Equipment and Materials used – The Chemicals
KODAK HC-110 AND AGFA NEUTOL WA
There are not too many options when it comes to chemicals, or should I say developers. A small amount of research, especially now there is so much information available on the internet will tell you which chemicals are available. Most of them have reasonably specific properties and characteristics and work in certain combinations with certain films or papers.
I chose HC-110 to develop my film because it was apparently slightly more forgiving and flexible, increased the contrast slightly and also the grain. It really is a case I think of finding one that works for you and sticking with it and learning all about its foibles and characteristics. Especially with film developers – you can’t redo it if it goes wrong.
I tend to use mine at between 21° and 23° centigrade and keep it in for about eight minutes, depending on the nature of the photographs I am developing. For example if I am photographing in the snow I tend to like my negatives slightly heavier than normal. Or if it was low light and I know I am a couple of stops under exposed I will keep them in for up to perhaps fifteen minutes. On the whole though, I rarely go above nine minutes or below seven and a half.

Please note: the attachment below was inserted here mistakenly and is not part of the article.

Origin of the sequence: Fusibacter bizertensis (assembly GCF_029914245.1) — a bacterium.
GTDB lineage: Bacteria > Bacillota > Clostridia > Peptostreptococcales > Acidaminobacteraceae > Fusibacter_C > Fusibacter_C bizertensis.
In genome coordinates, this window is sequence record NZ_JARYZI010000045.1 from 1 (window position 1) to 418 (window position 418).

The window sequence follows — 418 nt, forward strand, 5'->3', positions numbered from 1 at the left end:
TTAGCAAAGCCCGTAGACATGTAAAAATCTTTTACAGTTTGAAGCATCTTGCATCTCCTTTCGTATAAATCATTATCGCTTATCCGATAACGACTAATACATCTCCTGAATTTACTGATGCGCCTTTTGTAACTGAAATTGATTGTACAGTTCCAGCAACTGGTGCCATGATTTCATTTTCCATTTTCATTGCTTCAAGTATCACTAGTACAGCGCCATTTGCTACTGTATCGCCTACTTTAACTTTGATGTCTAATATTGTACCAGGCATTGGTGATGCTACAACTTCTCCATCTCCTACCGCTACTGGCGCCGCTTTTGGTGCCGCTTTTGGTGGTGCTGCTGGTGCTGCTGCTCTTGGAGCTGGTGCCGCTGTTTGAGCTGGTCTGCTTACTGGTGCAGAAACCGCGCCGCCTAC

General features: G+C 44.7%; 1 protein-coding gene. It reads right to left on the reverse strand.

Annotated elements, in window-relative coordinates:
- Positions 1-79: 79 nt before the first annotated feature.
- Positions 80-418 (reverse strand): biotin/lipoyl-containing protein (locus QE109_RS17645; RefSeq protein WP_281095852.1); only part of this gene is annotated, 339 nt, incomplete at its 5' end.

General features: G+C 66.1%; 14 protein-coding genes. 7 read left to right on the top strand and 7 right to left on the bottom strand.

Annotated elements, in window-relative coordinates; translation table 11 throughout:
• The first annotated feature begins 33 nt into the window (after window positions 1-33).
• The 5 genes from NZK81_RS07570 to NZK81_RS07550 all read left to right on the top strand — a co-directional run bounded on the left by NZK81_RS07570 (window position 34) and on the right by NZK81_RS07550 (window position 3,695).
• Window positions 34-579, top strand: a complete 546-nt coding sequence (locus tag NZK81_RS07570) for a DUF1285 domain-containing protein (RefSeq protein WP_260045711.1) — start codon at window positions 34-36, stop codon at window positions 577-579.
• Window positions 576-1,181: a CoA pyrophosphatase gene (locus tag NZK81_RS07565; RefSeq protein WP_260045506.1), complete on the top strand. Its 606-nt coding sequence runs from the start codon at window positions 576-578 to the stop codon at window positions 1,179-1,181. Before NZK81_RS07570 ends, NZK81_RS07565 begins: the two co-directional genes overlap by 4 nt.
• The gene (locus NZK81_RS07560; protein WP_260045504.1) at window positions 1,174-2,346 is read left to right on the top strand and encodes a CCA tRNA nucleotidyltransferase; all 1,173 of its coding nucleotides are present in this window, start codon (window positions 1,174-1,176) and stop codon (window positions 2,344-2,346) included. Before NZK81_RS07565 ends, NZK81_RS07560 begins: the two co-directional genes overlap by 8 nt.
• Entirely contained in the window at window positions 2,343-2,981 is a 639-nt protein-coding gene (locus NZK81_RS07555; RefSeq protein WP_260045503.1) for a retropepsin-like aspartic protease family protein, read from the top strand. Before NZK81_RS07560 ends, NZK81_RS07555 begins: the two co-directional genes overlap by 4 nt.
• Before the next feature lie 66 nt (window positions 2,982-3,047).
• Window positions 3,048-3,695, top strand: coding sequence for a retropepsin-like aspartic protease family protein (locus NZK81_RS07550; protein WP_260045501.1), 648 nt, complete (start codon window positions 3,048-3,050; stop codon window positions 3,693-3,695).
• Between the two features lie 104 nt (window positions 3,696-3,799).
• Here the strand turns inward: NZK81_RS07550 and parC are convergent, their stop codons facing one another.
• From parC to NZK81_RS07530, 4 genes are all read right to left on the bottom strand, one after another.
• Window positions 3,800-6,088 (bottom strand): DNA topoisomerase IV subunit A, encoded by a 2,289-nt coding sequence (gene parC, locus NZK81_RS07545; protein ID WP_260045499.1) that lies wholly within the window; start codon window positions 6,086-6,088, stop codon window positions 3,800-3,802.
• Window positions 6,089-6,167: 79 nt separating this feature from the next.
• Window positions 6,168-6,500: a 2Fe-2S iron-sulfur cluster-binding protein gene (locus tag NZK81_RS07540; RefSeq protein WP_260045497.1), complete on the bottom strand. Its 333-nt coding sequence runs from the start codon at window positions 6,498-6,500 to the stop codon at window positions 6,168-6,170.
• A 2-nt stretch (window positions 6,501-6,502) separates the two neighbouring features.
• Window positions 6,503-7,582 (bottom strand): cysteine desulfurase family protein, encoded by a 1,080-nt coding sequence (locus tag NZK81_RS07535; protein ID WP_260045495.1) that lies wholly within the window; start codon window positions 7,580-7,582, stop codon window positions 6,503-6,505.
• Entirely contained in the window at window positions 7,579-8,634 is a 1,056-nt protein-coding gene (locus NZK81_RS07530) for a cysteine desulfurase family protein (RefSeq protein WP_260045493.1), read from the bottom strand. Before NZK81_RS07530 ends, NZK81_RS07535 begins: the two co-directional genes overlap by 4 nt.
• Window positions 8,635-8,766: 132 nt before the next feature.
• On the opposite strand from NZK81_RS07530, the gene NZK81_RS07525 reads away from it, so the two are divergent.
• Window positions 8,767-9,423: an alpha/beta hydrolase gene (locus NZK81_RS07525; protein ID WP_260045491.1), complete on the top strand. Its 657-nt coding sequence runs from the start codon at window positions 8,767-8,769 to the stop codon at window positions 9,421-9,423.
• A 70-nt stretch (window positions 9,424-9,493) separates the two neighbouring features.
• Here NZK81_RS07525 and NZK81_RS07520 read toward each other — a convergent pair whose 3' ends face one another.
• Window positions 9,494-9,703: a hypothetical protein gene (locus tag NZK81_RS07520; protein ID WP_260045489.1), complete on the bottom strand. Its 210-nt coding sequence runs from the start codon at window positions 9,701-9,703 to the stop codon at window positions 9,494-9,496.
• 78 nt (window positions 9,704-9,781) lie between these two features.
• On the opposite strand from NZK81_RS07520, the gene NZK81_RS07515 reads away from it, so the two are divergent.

I shake the film in the chemicals vigorously for the first minute or so, then for about thirty seconds every minute after that. The more vigorous you are the greater the contrast and grain in the film. Apparently. Though this also depends on the music I am listening to and, strange as it sounds, I try to just follow my nose and instincts rather than a strict set formula. Which is why I use such forgiving chemicals and materials.
The paper developer, Agfa Neutol WA, is known for encouraging the warm tones in the papers which is something I like, so for me it was a simple choice. The main three papers I use or have used (Agfa Record Rapid, Kodak Ektalure and Fomatone 532-II) are all warm toned and are well suited to Neutol. Again, it’s worth getting to know a chemical’s characteristics rather than chopping and changing it all the time. I can now sense the Neutol’s development curve, when to take it out for the best effect and how it works when it is warmer or cooler.
As far as the fixatives are concerned, I think they are all pretty much the same. I use Ilford Hypam, but I am sure any will do the job. The same applies for stop baths. In theory you can just use lemon juice, but the main thing is you keep the stop fresh and change it regularly. I do not use a stop bath for film, I just rinse it four or five times in water.
Finally, with both paper and film, the longer you rinse them in running water the better.